Preemptive Humility
by Pastor George Van Alstine

One of Jesus’ pivotal teachings is expressed in Matthew 23:12, Luke 14:11, and Luke 18:14—“All who exalt themselves will be humbled, and all who humble themselves will be exalted.” Years later, when the Apostle James wrote his letter of advice for Christian living, he put it this way – “Humble yourselves before the Lord, and he will exalt you.” (James 4:10).

We’ve really got quite a bit to be humble about. We’re very tiny creatures in the expanse of the universe, and the span of our lives is like a blip in the billions of years since time began. Given such a little time and space in which to exist, we’ve made a mess of even that opportunity, often leaving more of a negative than positive impact on people, history, and our environment. So humility ought to come naturally to us.

But the truth is, we spend much of our time and energy in an attempt to find something to be proud about. We huff and puff and try to make ourselves bigger. Yet with all our efforts, we can at most become a bigger speck; but still a speck. When you look at it from this point of view, human pride is kind of like a sad cartoon.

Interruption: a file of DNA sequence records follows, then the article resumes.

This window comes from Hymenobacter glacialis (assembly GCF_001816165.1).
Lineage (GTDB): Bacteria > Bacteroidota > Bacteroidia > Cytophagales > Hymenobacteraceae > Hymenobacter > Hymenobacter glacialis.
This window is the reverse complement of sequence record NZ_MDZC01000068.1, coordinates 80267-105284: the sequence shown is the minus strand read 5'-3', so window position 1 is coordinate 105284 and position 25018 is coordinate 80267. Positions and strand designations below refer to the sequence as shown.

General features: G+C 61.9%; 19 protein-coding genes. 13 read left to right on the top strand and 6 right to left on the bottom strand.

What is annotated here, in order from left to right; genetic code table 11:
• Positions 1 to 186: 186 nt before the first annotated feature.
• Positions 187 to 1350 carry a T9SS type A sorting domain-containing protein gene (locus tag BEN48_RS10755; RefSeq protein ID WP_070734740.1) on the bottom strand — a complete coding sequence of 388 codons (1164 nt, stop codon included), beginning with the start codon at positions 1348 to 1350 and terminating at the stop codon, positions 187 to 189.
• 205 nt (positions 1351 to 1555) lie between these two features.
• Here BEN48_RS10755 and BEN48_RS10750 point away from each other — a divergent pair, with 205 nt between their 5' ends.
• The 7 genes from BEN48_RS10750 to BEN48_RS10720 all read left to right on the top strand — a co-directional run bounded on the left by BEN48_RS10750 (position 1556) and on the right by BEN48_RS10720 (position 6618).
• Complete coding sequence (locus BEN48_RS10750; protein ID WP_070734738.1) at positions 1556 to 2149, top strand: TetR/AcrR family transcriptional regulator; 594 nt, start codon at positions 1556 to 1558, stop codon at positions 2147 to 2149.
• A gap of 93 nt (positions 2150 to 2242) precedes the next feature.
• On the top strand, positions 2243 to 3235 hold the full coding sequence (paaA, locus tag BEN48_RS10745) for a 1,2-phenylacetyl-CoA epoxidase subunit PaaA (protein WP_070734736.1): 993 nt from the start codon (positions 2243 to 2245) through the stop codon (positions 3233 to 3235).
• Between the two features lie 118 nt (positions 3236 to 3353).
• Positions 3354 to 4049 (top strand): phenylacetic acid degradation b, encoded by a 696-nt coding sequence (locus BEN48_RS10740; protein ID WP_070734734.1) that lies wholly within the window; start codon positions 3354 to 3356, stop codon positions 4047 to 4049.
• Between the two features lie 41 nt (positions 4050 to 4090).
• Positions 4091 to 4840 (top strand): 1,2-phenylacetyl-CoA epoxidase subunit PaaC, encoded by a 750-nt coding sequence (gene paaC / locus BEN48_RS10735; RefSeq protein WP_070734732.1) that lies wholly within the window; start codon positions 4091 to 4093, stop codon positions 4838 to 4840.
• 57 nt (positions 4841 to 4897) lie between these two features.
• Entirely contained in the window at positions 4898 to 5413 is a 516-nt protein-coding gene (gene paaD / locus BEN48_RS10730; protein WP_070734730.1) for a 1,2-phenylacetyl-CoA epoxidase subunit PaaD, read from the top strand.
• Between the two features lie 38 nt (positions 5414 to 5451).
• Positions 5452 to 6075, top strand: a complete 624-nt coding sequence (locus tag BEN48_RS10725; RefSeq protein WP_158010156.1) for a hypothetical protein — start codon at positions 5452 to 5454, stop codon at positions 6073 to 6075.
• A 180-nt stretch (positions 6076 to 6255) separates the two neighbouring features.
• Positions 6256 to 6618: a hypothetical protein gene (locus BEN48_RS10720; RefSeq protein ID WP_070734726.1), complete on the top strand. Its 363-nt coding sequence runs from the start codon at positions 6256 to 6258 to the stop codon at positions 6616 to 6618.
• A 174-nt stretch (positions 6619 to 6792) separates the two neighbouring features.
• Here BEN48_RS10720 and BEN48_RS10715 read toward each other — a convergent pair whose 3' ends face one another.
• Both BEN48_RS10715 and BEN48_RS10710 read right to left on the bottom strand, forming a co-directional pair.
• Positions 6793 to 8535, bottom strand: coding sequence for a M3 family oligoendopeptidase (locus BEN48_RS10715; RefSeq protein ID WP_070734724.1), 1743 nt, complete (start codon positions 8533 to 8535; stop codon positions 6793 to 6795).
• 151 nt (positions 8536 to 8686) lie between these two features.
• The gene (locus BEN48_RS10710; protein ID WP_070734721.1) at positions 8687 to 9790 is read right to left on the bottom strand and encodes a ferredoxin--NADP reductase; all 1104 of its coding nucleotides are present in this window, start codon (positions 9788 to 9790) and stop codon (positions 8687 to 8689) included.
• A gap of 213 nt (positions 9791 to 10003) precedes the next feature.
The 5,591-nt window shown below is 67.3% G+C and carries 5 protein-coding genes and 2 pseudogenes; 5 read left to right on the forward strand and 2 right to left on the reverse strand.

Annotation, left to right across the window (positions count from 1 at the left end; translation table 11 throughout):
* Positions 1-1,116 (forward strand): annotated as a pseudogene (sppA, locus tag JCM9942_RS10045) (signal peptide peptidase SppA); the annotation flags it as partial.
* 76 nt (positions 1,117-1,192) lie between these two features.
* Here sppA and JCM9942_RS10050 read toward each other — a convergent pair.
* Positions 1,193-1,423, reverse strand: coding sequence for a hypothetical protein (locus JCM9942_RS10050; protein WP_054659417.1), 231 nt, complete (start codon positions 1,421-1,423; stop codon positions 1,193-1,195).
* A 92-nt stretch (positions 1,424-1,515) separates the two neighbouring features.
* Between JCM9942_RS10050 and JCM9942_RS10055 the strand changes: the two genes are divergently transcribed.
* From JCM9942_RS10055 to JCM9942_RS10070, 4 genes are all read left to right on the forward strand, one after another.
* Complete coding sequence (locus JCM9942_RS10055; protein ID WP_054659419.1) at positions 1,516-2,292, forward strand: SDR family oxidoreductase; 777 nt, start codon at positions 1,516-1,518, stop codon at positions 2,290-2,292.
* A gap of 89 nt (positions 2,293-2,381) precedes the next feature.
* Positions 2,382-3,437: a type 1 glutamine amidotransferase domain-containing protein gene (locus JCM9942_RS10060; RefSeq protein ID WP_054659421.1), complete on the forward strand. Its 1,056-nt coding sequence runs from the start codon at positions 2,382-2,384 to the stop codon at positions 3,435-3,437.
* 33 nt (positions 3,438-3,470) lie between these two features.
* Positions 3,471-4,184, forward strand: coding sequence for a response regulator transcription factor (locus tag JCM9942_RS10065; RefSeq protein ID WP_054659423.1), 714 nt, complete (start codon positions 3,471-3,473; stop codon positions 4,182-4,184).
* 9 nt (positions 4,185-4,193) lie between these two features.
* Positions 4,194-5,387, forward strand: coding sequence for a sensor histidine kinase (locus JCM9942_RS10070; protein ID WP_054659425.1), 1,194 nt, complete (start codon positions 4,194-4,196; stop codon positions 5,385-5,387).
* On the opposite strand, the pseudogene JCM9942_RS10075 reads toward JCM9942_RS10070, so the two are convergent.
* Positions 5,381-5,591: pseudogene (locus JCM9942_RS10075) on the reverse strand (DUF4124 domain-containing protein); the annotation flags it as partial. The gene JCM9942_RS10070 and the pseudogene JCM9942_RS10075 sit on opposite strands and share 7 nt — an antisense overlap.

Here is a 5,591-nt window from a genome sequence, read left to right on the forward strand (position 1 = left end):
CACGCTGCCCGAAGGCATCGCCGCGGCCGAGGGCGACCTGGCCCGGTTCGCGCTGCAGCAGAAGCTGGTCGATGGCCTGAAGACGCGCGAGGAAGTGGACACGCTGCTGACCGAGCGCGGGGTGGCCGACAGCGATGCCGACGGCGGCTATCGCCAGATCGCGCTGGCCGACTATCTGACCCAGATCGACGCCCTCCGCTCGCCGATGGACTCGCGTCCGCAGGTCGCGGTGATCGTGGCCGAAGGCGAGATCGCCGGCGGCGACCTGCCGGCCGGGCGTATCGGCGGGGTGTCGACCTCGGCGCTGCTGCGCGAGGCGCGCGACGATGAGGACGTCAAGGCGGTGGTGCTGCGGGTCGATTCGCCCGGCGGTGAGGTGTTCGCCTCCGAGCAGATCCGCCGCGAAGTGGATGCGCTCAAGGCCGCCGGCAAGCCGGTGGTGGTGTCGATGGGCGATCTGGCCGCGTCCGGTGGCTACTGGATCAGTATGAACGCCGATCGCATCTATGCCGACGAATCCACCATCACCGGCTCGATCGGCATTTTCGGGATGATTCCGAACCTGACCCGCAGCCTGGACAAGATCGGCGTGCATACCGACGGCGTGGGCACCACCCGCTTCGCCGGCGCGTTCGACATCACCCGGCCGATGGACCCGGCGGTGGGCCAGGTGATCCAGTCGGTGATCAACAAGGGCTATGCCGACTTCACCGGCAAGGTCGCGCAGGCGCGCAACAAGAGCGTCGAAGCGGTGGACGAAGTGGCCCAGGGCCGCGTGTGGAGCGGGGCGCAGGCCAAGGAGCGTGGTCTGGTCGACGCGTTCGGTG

Over the span of a person’s life, there are many humiliating experiences. These are actually moments when prideful illusions are stripped away and reality is exposed. Humiliations do not bring us down from who we truly are; they reveal the truth behind the prideful smoke-and-mirrors we have created.

So Jesus’ teaching about humility is really Gospel – Good News. It’s the good news that we don’t have to work so hard at building up a portfolio that gives us value. If we are honest about how small and weak and insignificant we are, God will give us value! He will “exalt” us. Ironically, that which we are seeking can only be found when we give up the search.

James’ way of putting this is an exhortation—“Humble yourselves before the Lord.” James is encouraging us to make a preemptive strike on our pride, to humble ourselves before life’s cruelties drive us into humiliation. From his experience, he has learned that it’s always better to be humble voluntarily than by force.

These same words are used in an ancient hymn about Jesus’ act of coming to earth and entering human flesh:

“He humbled himself and became obedient to the point of death – even death on a cross.

Therefore God also highly exalted him and gave him the name that is above every name…”

The hymn goes on to show that every human will ultimately learn humility, whether voluntarily (by becoming Jesus’ followers in this life) or involuntarily (by bowing on the final Judgment Day):

“…so that at the name of Jesus every knee should bend, in heaven and on earth…”

Humbling yourself before him now is a lot more pleasant than being humbled before him in that day will be.